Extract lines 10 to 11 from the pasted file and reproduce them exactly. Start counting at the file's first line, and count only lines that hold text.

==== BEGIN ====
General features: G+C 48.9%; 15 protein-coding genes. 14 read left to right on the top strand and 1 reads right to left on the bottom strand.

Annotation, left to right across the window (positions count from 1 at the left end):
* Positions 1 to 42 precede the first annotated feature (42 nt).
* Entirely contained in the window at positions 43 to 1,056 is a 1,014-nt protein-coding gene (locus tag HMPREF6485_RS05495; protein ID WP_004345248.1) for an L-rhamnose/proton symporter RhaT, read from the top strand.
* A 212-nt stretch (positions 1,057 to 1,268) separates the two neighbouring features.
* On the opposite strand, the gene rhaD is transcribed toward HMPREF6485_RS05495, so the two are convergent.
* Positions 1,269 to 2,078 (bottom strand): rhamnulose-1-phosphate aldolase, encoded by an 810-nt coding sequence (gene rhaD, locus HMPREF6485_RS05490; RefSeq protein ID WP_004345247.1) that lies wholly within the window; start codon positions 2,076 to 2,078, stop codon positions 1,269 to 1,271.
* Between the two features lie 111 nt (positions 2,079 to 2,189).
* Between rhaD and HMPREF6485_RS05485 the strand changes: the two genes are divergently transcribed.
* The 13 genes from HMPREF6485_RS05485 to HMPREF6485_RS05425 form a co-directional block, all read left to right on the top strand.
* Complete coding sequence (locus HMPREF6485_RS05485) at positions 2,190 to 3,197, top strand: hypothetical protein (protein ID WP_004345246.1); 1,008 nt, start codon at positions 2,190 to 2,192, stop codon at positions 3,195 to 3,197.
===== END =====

* The 13 genes from HMPREF6485_RS05485 to HMPREF6485_RS05425 form a co-directional block, all read left to right on the top strand.
* Complete coding sequence (locus HMPREF6485_RS05485) at positions 2,190 to 3,197, top strand: hypothetical protein (protein ID WP_004345246.1); 1,008 nt, start codon at positions 2,190 to 2,192, stop codon at positions 3,195 to 3,197.